Evidence for the oxidation of Earth's crust from the evolution of manganese minerals
AffiliationDepartment of Geosciences, University of Arizona
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CitationHummer, D. R., Golden, J. J., Hystad, G., Downs, R. T., Eleish, A., Liu, C., Ralph, J., Morrison, S. M., Meyer, M. B., & Hazen, R. M. (2022). Evidence for the oxidation of Earth’s crust from the evolution of manganese minerals. Nature Communications.
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AbstractAnalysis of manganese mineral occurrences and valence states demonstrate oxidation of Earth's crust through time. Changes in crustal redox state are critical to Earth's evolution, but few methods exist for evaluating spatially averaged crustal redox state through time. Manganese (Mn) is a redox-sensitive metal whose variable oxidation states and abundance in crustal minerals make it a useful tracer of crustal oxidation. We find that the average oxidation state of crustal Mn occurrences has risen in the last 1 billion years in response to atmospheric oxygenation following a 66 ± 1 million-year time lag. We interpret this lag as the average time necessary to equilibrate the shallow crust to atmospheric oxygen fugacity. This study employs large mineralogical databases to evaluate geochemical conditions through Earth's history, and we propose that this and other mineral data sets form an important class of proxies that constrain the evolving redox state of various Earth reservoirs. © 2022. The Author(s).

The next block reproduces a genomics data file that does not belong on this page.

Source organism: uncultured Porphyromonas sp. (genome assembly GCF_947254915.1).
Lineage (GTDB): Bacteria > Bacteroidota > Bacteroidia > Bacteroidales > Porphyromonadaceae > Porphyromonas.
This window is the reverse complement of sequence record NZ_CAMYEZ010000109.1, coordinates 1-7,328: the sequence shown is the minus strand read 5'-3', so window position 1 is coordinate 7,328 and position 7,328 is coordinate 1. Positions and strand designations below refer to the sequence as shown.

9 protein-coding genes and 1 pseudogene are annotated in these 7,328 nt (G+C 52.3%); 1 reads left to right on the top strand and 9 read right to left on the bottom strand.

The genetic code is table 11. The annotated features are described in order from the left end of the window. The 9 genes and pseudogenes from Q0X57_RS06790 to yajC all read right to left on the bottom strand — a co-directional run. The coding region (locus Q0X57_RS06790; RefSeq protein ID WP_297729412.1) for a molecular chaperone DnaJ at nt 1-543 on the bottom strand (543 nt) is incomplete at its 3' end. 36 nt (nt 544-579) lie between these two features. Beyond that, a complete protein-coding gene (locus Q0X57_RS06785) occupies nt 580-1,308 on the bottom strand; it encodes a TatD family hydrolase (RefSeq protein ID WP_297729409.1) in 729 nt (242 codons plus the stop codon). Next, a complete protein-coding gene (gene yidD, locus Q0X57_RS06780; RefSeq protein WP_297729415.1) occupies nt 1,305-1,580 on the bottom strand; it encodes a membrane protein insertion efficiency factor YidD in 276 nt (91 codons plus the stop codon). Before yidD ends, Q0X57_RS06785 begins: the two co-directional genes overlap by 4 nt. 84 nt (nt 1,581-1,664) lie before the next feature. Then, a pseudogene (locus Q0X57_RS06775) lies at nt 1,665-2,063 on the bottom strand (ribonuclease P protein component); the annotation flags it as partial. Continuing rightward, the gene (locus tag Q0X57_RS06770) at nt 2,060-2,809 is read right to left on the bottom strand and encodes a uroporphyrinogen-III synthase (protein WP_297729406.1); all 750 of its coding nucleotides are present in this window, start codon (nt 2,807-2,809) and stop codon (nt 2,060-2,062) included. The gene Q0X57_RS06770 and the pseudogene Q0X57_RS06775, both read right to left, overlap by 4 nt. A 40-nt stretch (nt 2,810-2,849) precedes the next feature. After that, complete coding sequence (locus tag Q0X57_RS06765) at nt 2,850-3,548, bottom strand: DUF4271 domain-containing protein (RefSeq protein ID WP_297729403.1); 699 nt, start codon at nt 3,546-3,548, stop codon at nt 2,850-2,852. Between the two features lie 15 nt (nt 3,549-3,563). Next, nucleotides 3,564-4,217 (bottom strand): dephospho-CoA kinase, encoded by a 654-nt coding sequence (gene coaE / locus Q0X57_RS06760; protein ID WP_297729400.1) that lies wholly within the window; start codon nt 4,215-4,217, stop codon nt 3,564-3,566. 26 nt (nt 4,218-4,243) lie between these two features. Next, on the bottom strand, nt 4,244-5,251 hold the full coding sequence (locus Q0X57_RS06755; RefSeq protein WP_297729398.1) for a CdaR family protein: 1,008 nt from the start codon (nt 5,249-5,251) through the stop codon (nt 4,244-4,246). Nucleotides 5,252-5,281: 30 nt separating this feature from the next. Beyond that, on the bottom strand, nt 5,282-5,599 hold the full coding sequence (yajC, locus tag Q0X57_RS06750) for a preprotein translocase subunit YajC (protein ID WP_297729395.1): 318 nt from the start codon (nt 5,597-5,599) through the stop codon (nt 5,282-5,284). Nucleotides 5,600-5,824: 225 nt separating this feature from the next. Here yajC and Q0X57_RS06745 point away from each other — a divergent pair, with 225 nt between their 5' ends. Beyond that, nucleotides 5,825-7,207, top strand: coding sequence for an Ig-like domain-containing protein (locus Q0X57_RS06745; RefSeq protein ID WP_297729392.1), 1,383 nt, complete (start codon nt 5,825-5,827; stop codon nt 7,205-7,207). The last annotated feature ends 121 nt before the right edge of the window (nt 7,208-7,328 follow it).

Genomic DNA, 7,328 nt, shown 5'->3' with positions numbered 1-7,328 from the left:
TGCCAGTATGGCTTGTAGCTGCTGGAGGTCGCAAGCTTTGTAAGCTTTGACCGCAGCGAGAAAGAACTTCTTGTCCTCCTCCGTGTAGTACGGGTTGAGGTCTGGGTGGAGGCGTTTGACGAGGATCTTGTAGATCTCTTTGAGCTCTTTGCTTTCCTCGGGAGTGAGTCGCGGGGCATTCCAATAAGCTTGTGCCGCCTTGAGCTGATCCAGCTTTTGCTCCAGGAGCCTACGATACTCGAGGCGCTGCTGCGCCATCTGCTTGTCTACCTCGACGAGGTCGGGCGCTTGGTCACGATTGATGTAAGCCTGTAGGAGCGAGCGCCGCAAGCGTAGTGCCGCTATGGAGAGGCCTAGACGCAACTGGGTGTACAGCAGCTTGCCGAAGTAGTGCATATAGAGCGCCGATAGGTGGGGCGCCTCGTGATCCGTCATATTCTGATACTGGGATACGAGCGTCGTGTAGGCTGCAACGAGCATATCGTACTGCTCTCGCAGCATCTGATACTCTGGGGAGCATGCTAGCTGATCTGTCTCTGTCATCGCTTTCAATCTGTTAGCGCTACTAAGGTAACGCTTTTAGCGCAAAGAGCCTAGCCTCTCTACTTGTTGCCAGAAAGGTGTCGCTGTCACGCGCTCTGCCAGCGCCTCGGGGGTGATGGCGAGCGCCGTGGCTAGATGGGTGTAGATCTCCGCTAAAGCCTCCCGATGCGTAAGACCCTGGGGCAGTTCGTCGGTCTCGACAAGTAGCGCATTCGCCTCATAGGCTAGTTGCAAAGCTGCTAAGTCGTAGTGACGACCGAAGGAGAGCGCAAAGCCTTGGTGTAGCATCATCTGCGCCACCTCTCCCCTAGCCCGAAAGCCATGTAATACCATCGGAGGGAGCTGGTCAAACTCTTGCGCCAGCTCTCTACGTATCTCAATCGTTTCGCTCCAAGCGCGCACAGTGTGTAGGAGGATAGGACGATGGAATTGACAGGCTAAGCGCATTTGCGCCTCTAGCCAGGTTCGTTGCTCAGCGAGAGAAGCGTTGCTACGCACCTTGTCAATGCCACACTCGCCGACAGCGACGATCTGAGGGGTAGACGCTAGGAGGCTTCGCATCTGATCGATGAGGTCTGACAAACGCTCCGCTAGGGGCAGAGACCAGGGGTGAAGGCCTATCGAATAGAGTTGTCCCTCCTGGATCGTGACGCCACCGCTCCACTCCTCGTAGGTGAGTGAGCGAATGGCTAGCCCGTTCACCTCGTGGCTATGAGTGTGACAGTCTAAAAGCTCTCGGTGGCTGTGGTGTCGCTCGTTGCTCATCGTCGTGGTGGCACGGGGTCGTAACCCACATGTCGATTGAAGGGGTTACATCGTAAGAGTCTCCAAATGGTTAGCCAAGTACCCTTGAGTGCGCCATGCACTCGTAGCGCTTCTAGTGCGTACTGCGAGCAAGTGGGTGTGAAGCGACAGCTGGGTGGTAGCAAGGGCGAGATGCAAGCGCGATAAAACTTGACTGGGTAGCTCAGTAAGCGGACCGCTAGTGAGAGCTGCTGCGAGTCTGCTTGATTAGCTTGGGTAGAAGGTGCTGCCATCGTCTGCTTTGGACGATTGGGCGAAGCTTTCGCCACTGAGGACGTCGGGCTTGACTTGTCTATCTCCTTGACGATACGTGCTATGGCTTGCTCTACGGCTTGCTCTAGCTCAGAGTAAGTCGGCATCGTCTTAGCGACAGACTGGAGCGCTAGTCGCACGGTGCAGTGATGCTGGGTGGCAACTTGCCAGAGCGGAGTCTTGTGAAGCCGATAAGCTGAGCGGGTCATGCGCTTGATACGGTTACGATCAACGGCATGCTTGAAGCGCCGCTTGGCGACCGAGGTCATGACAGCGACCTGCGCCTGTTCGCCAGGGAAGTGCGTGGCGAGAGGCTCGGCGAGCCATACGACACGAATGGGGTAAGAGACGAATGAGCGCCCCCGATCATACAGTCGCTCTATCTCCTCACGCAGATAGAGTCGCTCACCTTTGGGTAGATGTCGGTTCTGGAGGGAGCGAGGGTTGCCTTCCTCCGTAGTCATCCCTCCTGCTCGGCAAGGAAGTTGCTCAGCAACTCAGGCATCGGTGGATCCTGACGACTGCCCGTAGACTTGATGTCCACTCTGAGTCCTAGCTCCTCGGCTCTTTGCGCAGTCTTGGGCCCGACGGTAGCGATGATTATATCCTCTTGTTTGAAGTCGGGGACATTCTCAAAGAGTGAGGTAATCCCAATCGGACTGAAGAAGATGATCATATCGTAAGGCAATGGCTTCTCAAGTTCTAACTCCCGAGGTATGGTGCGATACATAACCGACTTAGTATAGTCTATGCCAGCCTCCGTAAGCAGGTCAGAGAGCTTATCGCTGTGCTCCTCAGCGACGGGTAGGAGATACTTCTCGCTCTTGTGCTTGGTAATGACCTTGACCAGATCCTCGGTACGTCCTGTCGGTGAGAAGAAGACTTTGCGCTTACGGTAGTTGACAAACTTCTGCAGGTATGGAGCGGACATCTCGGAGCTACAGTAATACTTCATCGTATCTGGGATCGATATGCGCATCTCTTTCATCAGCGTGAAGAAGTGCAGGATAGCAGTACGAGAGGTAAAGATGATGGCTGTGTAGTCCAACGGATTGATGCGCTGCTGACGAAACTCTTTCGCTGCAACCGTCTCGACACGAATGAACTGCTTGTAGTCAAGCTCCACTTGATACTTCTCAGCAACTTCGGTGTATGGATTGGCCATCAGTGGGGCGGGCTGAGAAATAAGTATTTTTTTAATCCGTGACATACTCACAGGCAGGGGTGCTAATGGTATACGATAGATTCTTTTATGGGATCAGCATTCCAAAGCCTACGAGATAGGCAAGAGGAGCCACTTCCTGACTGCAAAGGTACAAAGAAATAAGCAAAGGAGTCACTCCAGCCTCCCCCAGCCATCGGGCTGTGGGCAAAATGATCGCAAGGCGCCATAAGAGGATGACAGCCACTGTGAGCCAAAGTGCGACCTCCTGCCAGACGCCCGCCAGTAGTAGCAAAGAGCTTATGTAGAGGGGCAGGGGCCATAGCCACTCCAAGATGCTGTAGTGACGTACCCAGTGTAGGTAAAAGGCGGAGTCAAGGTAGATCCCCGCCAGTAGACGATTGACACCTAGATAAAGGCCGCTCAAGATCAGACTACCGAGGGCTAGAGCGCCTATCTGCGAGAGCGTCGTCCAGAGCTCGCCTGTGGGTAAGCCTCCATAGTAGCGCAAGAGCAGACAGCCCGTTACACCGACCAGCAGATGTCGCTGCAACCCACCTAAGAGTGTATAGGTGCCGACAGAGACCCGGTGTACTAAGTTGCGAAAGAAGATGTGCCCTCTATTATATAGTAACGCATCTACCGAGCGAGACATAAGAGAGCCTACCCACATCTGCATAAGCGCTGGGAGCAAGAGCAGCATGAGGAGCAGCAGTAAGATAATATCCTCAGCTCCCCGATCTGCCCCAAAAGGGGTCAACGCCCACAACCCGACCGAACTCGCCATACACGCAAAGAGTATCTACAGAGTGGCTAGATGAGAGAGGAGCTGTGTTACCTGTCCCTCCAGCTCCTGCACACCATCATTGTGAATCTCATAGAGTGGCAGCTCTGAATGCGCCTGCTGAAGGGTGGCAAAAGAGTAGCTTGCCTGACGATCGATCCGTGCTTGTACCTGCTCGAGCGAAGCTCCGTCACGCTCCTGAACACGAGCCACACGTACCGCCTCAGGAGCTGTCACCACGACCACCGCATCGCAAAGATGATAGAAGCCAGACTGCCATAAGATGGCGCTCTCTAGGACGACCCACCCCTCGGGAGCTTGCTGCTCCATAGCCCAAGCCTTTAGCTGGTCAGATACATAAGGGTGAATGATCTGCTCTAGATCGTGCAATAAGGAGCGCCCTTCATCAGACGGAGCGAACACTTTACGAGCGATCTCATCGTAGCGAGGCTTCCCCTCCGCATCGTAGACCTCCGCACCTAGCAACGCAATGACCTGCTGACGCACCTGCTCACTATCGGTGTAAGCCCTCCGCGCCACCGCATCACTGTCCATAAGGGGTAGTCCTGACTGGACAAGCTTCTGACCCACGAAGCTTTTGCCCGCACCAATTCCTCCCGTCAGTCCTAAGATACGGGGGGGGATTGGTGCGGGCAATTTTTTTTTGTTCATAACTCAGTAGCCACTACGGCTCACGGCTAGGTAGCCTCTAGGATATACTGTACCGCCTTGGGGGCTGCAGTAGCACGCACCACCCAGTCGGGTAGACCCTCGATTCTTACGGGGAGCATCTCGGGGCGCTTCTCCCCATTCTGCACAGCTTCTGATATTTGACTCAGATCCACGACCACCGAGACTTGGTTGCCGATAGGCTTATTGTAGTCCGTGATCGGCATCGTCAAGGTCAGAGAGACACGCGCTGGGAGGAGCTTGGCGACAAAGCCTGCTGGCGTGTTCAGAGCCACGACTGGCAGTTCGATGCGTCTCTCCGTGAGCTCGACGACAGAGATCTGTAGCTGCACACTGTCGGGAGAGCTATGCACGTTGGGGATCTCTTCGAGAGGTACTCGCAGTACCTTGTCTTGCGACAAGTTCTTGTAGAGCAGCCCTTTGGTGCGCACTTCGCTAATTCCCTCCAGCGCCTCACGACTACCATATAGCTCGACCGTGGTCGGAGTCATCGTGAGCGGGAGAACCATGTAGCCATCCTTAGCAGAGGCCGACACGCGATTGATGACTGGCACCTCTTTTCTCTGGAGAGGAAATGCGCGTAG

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Except where otherwise noted, this item's license is described as Copyright © The Author(s) 2022. This article is licensed under a Creative Commons Attribution 4.0 International License.
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